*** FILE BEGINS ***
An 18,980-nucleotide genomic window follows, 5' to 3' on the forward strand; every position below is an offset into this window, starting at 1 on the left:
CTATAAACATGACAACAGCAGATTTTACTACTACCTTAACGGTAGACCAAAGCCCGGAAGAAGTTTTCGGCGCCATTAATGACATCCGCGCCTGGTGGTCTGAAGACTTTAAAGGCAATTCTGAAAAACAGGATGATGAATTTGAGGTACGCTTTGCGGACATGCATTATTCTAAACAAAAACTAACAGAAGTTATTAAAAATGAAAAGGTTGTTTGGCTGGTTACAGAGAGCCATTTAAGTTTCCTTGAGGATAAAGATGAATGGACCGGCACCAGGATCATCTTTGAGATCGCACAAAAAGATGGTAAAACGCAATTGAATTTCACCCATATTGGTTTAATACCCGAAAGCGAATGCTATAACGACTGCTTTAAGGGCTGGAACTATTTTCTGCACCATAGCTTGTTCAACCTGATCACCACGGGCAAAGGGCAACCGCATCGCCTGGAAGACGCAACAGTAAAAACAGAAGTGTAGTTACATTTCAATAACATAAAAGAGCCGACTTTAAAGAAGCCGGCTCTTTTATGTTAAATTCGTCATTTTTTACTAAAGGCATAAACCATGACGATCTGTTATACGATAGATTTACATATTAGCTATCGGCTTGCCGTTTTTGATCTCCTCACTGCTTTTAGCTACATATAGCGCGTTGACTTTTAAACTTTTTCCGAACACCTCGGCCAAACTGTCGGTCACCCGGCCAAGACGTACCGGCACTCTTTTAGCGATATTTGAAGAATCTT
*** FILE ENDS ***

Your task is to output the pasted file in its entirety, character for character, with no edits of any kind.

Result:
An 18,980-nucleotide genomic window follows, 5' to 3' on the forward strand; every position below is an offset into this window, starting at 1 on the left:
CTATAAACATGACAACAGCAGATTTTACTACTACCTTAACGGTAGACCAAAGCCCGGAAGAAGTTTTCGGCGCCATTAATGACATCCGCGCCTGGTGGTCTGAAGACTTTAAAGGCAATTCTGAAAAACAGGATGATGAATTTGAGGTACGCTTTGCGGACATGCATTATTCTAAACAAAAACTAACAGAAGTTATTAAAAATGAAAAGGTTGTTTGGCTGGTTACAGAGAGCCATTTAAGTTTCCTTGAGGATAAAGATGAATGGACCGGCACCAGGATCATCTTTGAGATCGCACAAAAAGATGGTAAAACGCAATTGAATTTCACCCATATTGGTTTAATACCCGAAAGCGAATGCTATAACGACTGCTTTAAGGGCTGGAACTATTTTCTGCACCATAGCTTGTTCAACCTGATCACCACGGGCAAAGGGCAACCGCATCGCCTGGAAGACGCAACAGTAAAAACAGAAGTGTAGTTACATTTCAATAACATAAAAGAGCCGACTTTAAAGAAGCCGGCTCTTTTATGTTAAATTCGTCATTTTTTACTAAAGGCATAAACCATGACGATCTGTTATACGATAGATTTACATATTAGCTATCGGCTTGCCGTTTTTGATCTCCTCACTGCTTTTAGCTACATATAGCGCGTTGACTTTTAAACTTTTTCCGAACACCTCGGCCAAACTGTCGGTCACCCGGCCAAGACGTACCGGCACTCTTTTAGCGATATTTGAAGAATCTT